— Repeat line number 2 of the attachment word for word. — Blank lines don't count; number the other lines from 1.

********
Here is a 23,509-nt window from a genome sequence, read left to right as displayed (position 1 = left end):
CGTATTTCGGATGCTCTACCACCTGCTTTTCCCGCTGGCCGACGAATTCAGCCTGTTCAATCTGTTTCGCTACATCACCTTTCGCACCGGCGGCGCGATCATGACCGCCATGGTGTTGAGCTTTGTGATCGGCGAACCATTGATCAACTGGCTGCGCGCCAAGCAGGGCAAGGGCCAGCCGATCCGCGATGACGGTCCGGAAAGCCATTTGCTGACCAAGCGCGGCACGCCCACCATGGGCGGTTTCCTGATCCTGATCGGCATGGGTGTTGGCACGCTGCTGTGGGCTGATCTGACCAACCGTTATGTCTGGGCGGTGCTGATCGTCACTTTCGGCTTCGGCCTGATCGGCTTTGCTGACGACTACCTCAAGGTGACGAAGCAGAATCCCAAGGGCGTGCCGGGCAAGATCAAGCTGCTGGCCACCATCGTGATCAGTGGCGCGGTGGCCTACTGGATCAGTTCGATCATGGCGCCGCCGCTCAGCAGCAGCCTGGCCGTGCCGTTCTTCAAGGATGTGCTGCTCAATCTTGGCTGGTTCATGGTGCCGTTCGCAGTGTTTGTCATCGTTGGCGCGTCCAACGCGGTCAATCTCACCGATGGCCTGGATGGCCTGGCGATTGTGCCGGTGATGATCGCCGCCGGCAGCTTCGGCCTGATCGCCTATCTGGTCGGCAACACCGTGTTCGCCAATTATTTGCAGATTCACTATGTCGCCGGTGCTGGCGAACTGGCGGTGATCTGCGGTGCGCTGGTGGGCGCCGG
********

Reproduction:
CGTATTTCGGATGCTCTACCACCTGCTTTTCCCGCTGGCCGACGAATTCAGCCTGTTCAATCTGTTTCGCTACATCACCTTTCGCACCGGCGGCGCGATCATGACCGCCATGGTGTTGAGCTTTGTGATCGGCGAACCATTGATCAACTGGCTGCGCGCCAAGCAGGGCAAGGGCCAGCCGATCCGCGATGACGGTCCGGAAAGCCATTTGCTGACCAAGCGCGGCACGCCCACCATGGGCGGTTTCCTGATCCTGATCGGCATGGGTGTTGGCACGCTGCTGTGGGCTGATCTGACCAACCGTTATGTCTGGGCGGTGCTGATCGTCACTTTCGGCTTCGGCCTGATCGGCTTTGCTGACGACTACCTCAAGGTGACGAAGCAGAATCCCAAGGGCGTGCCGGGCAAGATCAAGCTGCTGGCCACCATCGTGATCAGTGGCGCGGTGGCCTACTGGATCAGTTCGATCATGGCGCCGCCGCTCAGCAGCAGCCTGGCCGTGCCGTTCTTCAAGGATGTGCTGCTCAATCTTGGCTGGTTCATGGTGCCGTTCGCAGTGTTTGTCATCGTTGGCGCGTCCAACGCGGTCAATCTCACCGATGGCCTGGATGGCCTGGCGATTGTGCCGGTGATGATCGCCGCCGGCAGCTTCGGCCTGATCGCCTATCTGGTCGGCAACACCGTGTTCGCCAATTATTTGCAGATTCACTATGTCGCCGGTGCTGGCGAACTGGCGGTGATCTGCGGTGCGCTGGTGGGCGCCGG